Exploring cultures and communities – the slow way

The self-proclaimed Republic of Nagorno Karabakh is not recognised by any other country. The mountain territory in the southern Caucasus is an extraordinary place, as Karlos Zurutuza found when he took the marshrutka from the Armenia capital Yerevan over the hills to Karabakh.

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Fifteen years ago, the evening television news in much of Europe relayed a daily dose of human suffering from the south Caucasus region. The province of Nagorno Karabakh (the name means ‘Mountainous Black Garden') was the focus for the aggression, but the violence of war engulfed the entire Azerbaijan-Armenia border region.

Karabakh had nominally been part of the Azerbaijan Soviet Socialist Republic. Now, with the Soviet Union disintegrating and Azerbaijan asserting its right to run its own affairs, the Armenian population of Karabakh was wondering whether they, too, might not enjoy a little independence. There were five years of bloody war, with huge numbers of refugees - Azeris fleeing both Karabakh and Armenia; Armenians leaving their homes in Azerbaijan to seek safety in Armenia. When a ceasefire was agreed in May 1994, there were 750,000 displaced persons.

Today, Nagorno Karabakh exists in a bizarre political limbo: it is a sort of 'de facto' country. Karabakh is a mountainous territory where old villages, churches and monasteries are perched on hilltops. hidden europe has been exploring the peculiarities of life in the mountains of the southern Caucasus - a place where Europe comes face to face with Asia.

"If the Scriptures are rightly understood it was in Armenia that Paradise was placed," wrote the poet Byron in a letter penned in Venice to his publisher John Murray. Byron might have had second thoughts if he were cramped into the back row of a crowded marshrutka en route to Nagorno Karabakh. Have you ever ridden on one of those minibuses? As the Soviet Union imploded, marshrutkas appeared from all directions, as if by magic, to crowd the highways. Fifteen years on, their suspension systems are showing signs of age. Despite that, this particular marshrutka has a homely sort of feel - a Karabakh flag decorates the dashboard, and there is none of that vodka and onions smell that permeates some Russian marshrutkas.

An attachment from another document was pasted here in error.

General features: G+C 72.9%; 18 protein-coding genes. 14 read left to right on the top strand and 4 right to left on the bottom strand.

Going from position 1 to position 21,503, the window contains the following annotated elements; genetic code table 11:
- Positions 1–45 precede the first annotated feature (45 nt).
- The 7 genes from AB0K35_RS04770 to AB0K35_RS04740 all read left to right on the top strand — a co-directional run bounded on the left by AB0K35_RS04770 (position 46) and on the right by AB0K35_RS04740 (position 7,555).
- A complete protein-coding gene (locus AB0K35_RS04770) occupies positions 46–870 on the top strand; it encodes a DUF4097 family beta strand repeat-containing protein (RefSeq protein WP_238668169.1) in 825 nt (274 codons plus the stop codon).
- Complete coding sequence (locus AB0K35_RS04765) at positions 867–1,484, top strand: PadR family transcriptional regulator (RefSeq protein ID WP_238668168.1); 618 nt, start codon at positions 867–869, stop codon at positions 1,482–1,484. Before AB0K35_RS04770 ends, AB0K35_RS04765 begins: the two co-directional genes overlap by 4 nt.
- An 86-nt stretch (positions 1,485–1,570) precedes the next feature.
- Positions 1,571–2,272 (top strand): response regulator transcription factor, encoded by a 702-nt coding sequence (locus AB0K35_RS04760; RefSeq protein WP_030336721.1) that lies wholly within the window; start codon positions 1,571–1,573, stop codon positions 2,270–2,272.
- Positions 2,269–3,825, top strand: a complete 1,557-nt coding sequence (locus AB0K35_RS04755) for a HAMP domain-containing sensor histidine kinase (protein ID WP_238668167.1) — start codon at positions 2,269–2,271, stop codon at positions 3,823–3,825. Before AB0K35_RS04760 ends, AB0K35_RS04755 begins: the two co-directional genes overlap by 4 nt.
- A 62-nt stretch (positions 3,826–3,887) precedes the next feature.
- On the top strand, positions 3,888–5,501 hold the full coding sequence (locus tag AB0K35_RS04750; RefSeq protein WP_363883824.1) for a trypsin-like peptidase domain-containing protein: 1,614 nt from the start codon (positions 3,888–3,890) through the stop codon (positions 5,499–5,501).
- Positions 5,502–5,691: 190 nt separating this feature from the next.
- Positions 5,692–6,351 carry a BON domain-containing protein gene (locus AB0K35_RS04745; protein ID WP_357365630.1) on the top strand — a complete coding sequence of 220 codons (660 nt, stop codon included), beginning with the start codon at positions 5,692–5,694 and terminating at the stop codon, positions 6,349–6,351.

Yerevan is an amiable enough spot, and, were it not for the lure of Nagorno Karabakh, one of those curious not-quite-real countries, one might have lingered longer. There are two preconditions for getting to Nagorno Karabakh. The first is to secure a visa, which turns out to be remarkably simple. The second is to survive seven hours in the marshrutka which links Yerevan with the Karabakh "capital" of Stepanakert. How can a country have a capital if it doesn't really exist?

There is only one place on the entire planet where it is possible to secure the visa necessary to enter Karabakh. And that's at the country's permanent mission in the Armenian capital, Yerevan. The delegation from Karabakh occupies a rather handsome building just by the Iranian embassy. The Karabakh consular officials work under the benign gaze of President Arkady Ghoukasyan, whose picture adorns the room. The leader of the self styled republic is seated at a desk with Karabakh's geometric flag in the background. Ghoukasyan looks a little bemused at finding himself in the presidential chair.

This is just an excerpt. The full text of this article is not yet available to members with online access to hidden europe. Of course you can also read the full article in the print edition of hidden europe 13.

About and Karlos Zurutuza

Nicky Gardner is a travel writer and editor of hidden europe magazine. She is also a member of the British Guild of Travel Writers. Nicky specialises in writing about off the beaten track communities in Europe.

Karlos Zurutuza is hidden europe's special correspondent. He writes in Basque, Spanish and English. His work has been published in various magazines and newspapers.

This article was published in hidden europe 13.